After that forming AFHF class, Jack continued to train the Royal Marines and Royal Army on behalf of the US Marines, giving them the benefit of his combat proven small expertise. Then he took a Marine infantry platoon to Afghanistan. Once he got back from his second combat tour, this Bronze Star caught up with him.
Jack is now out of the Marine Corps and currently running a business with another US Marine, running open enrollment pistol and carbine training classes. His classes are neither basic nor advanced but practical. As defined as taking you and your weapon of choice to your practical limits in accuracy and speed. This may confound those that pride themselves on taking "advanced" classes but speaking as the graduate of multiple advanced courses; fear not, this training will challenge you. It pushed my accuracy and speed and my endurance.
The F2S Practical Carbine class I attended was on February 25-26th in Highview, West Virginia. The range was simply outstanding. Steel targets and even old cars were placed as targets from 150 to 300 yards. Remote and in beautiful country, the range did not disappoint.
The first day was.....cold. The temperature never got above 30 degrees. Snow fell constantly and the wind never seems to stop blowing. The layers started accumulating on the students and speaking for myself as I've learned the hard way in the Corps, environmental factors change.....everything. Weapons manipulations, rate at which one grasped the knowledge the instructor presented, everything is changed. My fellow students were a solid mix of active duty military, competitive shooter, government employee, full time law enforcement officer, and armed citizen. Rifles were uniformly AR15s of varying configurations with the exception of one 5.56mm FN SCAR which performed flawlessly and was ran in an admirable manner by its owner.
Snap the barrel up. Drive the rifle. Don't swing it up into your focus; SNAP it up. Force your grip and thumb up against your deployed front sight for an index point. Push with your support hand, pull with your strong hand, and stretch that rifle into a proper grip and stance.
We then moved onto barricade shooting. However, this was barricade shooting at steel at distance. In other words, you couldn't move to the next barricade until you had rang steel at over 150 meters. More of that performance on demand thing we had been being held accountable to for the past two days....
After the barricades, we moved back into a redux of our initial performance testing to track our improvements. My own personal performance at speed improved significantly but my long distance shooting suffered from me having switched rifles and not having my secondary rifle completely zeroed for 100 meters.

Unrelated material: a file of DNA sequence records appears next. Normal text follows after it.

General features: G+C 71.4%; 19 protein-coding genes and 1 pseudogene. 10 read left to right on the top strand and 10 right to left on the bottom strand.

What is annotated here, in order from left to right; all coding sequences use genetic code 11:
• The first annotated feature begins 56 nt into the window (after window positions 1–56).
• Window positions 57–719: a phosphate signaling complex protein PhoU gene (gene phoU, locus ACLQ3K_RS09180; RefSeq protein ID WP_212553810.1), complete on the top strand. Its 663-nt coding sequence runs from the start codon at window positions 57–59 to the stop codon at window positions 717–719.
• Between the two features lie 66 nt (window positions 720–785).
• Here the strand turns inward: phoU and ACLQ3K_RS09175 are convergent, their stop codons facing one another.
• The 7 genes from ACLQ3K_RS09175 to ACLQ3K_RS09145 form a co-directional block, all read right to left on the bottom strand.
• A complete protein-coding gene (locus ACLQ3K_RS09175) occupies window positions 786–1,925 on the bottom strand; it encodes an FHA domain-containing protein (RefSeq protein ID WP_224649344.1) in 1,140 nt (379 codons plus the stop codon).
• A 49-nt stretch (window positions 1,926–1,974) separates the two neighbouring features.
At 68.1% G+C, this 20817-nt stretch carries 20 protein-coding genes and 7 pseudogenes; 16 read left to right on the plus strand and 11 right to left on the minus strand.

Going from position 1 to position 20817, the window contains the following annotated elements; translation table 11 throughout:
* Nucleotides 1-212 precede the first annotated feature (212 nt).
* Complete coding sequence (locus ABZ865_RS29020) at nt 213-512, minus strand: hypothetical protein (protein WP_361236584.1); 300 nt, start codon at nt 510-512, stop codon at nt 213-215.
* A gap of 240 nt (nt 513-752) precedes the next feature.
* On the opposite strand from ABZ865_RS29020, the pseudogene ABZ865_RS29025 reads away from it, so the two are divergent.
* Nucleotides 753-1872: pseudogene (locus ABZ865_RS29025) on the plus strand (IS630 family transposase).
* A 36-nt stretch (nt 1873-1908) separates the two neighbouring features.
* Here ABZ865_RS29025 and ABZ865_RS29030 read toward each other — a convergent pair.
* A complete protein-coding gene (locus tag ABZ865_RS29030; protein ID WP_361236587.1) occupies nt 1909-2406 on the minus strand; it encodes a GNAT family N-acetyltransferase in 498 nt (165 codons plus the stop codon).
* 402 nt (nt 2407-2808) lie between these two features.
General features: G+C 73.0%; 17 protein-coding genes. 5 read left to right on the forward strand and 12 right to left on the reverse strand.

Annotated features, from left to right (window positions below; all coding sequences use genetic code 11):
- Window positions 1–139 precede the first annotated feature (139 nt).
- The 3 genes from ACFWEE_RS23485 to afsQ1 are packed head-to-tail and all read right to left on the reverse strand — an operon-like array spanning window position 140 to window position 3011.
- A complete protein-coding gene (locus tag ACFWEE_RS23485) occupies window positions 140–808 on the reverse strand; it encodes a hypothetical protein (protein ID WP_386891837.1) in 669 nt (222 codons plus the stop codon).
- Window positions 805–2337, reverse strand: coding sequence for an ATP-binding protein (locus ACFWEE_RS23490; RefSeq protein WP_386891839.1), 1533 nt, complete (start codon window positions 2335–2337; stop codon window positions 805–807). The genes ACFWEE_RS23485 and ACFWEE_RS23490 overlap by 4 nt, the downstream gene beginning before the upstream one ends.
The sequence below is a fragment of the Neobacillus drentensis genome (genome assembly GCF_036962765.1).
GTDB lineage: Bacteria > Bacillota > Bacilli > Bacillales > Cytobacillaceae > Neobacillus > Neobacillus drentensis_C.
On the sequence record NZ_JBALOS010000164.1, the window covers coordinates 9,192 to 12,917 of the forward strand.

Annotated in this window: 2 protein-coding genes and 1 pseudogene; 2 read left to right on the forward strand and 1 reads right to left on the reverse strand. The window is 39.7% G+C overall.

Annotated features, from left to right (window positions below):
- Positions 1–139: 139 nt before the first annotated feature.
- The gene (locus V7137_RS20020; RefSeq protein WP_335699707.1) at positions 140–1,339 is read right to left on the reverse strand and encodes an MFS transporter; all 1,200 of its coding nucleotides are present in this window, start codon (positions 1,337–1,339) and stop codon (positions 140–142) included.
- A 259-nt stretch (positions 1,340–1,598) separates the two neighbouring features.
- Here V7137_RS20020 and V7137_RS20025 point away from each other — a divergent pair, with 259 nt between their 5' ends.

As darkness fell, our performance tests finished up, and our class certificates were handed out. No emailed certificates for F2S Consulting, these certificates were professionally done. Which leads me to another aspect of training with F2S Consulting: logistics. Everything from directions to the class to Sharpie makers and tape for the targets to on the spot armorer support was there and done before the students knew they needed it. To put it simply, invisible support is good support. No one waited on broken targets, staplers, or even a new buffer spring.
On TD2, we had an observer show up. Author Stephen Gustav of the book the "Veil War" showed up to grill the instructor cadre's brains on Marine combat veterans and their experiences in Iraq. He ended up staying all day, taking copious notes, and asking pointed, thoughtful questions. It was good to seen an author show up and learn from those that had been there and done that. I believe Stephen will be at an F2S class as a student in the very near future.....
The atmosphere throughout the course was one of professional, genial enthusiastic training. The instructor to student ratio was carefully monitored with a 1-6 ratio maintained. One didn't feel less for not having been in the military or certain military units; the instructors were always willing to stay late and work with the students on anything the students wanted to perfect, and the hard won lessons of combat were translated smoothly into better shooting techniques and habits for military, law enforcement, private contractor, and armed civilian alike. This is a class for someone wanting to be pushed out of their rut; not for a shooter that wants to shoot a few targets with friends and swap stories. I have never been pushed so hard in a carbine training class before and I think that statement sends the right message to the right people. I'll be at another class by F2S Consulting later this year. See you there.
Update: Chris Rhines of the Way of the Multigun posted his AAR here.